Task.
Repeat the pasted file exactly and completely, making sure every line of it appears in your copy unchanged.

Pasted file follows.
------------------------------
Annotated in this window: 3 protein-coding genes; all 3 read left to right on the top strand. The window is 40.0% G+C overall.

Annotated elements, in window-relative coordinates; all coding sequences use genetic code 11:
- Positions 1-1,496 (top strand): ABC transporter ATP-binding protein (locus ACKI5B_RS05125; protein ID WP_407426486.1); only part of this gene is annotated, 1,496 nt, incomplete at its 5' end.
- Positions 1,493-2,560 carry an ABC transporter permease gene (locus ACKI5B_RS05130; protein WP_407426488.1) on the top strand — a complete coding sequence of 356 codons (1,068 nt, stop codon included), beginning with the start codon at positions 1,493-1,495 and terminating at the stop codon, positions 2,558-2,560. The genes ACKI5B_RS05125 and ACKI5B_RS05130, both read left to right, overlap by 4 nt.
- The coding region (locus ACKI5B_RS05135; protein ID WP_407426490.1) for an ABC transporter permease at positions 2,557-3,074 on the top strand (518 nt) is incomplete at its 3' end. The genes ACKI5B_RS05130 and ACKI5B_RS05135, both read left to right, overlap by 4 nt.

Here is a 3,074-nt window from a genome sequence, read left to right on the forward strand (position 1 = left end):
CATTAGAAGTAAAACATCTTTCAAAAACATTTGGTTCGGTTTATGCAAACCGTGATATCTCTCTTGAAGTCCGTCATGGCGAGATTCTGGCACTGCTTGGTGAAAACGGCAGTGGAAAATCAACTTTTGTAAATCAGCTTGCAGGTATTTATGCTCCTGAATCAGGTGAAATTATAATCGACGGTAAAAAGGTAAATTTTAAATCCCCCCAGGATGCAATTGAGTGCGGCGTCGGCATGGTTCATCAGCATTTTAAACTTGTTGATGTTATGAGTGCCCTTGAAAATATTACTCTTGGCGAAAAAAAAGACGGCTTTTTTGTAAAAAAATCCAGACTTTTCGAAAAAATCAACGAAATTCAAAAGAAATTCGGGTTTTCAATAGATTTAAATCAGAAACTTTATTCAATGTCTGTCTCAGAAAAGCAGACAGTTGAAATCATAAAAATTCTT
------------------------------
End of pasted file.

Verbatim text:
Annotated in this window: 3 protein-coding genes; all 3 read left to right on the top strand. The window is 40.0% G+C overall.

Annotated elements, in window-relative coordinates; all coding sequences use genetic code 11:
- Positions 1-1,496 (top strand): ABC transporter ATP-binding protein (locus ACKI5B_RS05125; protein ID WP_407426486.1); only part of this gene is annotated, 1,496 nt, incomplete at its 5' end.
- Positions 1,493-2,560 carry an ABC transporter permease gene (locus ACKI5B_RS05130; protein WP_407426488.1) on the top strand — a complete coding sequence of 356 codons (1,068 nt, stop codon included), beginning with the start codon at positions 1,493-1,495 and terminating at the stop codon, positions 2,558-2,560. The genes ACKI5B_RS05125 and ACKI5B_RS05130, both read left to right, overlap by 4 nt.
- The coding region (locus ACKI5B_RS05135; protein ID WP_407426490.1) for an ABC transporter permease at positions 2,557-3,074 on the top strand (518 nt) is incomplete at its 3' end. The genes ACKI5B_RS05130 and ACKI5B_RS05135, both read left to right, overlap by 4 nt.

Here is a 3,074-nt window from a genome sequence, read left to right on the forward strand (position 1 = left end):
CATTAGAAGTAAAACATCTTTCAAAAACATTTGGTTCGGTTTATGCAAACCGTGATATCTCTCTTGAAGTCCGTCATGGCGAGATTCTGGCACTGCTTGGTGAAAACGGCAGTGGAAAATCAACTTTTGTAAATCAGCTTGCAGGTATTTATGCTCCTGAATCAGGTGAAATTATAATCGACGGTAAAAAGGTAAATTTTAAATCCCCCCAGGATGCAATTGAGTGCGGCGTCGGCATGGTTCATCAGCATTTTAAACTTGTTGATGTTATGAGTGCCCTTGAAAATATTACTCTTGGCGAAAAAAAAGACGGCTTTTTTGTAAAAAAATCCAGACTTTTCGAAAAAATCAACGAAATTCAAAAGAAATTCGGGTTTTCAATAGATTTAAATCAGAAACTTTATTCAATGTCTGTCTCAGAAAAGCAGACAGTTGAAATCATAAAAATTCTT